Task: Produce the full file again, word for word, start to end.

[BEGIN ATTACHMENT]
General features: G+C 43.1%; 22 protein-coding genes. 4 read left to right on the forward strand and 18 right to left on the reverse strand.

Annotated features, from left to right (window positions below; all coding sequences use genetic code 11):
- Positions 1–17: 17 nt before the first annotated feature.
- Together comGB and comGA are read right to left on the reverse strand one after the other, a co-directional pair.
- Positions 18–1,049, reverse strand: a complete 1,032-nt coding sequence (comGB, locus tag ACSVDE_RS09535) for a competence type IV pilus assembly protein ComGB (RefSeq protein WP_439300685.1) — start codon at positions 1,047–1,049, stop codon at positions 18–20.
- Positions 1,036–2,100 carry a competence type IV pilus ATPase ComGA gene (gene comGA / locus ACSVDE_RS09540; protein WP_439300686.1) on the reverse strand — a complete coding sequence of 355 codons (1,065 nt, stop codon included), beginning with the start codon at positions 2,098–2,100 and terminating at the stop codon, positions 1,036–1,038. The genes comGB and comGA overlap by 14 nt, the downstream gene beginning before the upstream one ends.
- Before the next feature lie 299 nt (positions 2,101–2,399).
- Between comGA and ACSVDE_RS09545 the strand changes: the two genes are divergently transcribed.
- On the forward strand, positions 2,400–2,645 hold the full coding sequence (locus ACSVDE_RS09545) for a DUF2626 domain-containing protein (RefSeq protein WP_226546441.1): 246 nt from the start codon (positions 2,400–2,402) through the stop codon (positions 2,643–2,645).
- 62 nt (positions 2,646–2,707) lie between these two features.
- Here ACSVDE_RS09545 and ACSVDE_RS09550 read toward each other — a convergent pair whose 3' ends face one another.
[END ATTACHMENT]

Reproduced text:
General features: G+C 43.1%; 22 protein-coding genes. 4 read left to right on the forward strand and 18 right to left on the reverse strand.

Annotated features, from left to right (window positions below; all coding sequences use genetic code 11):
- Positions 1–17: 17 nt before the first annotated feature.
- Together comGB and comGA are read right to left on the reverse strand one after the other, a co-directional pair.
- Positions 18–1,049, reverse strand: a complete 1,032-nt coding sequence (comGB, locus tag ACSVDE_RS09535) for a competence type IV pilus assembly protein ComGB (RefSeq protein WP_439300685.1) — start codon at positions 1,047–1,049, stop codon at positions 18–20.
- Positions 1,036–2,100 carry a competence type IV pilus ATPase ComGA gene (gene comGA / locus ACSVDE_RS09540; protein WP_439300686.1) on the reverse strand — a complete coding sequence of 355 codons (1,065 nt, stop codon included), beginning with the start codon at positions 2,098–2,100 and terminating at the stop codon, positions 1,036–1,038. The genes comGB and comGA overlap by 14 nt, the downstream gene beginning before the upstream one ends.
- Before the next feature lie 299 nt (positions 2,101–2,399).
- Between comGA and ACSVDE_RS09545 the strand changes: the two genes are divergently transcribed.
- On the forward strand, positions 2,400–2,645 hold the full coding sequence (locus ACSVDE_RS09545) for a DUF2626 domain-containing protein (RefSeq protein WP_226546441.1): 246 nt from the start codon (positions 2,400–2,402) through the stop codon (positions 2,643–2,645).
- 62 nt (positions 2,646–2,707) lie between these two features.
- Here ACSVDE_RS09545 and ACSVDE_RS09550 read toward each other — a convergent pair whose 3' ends face one another.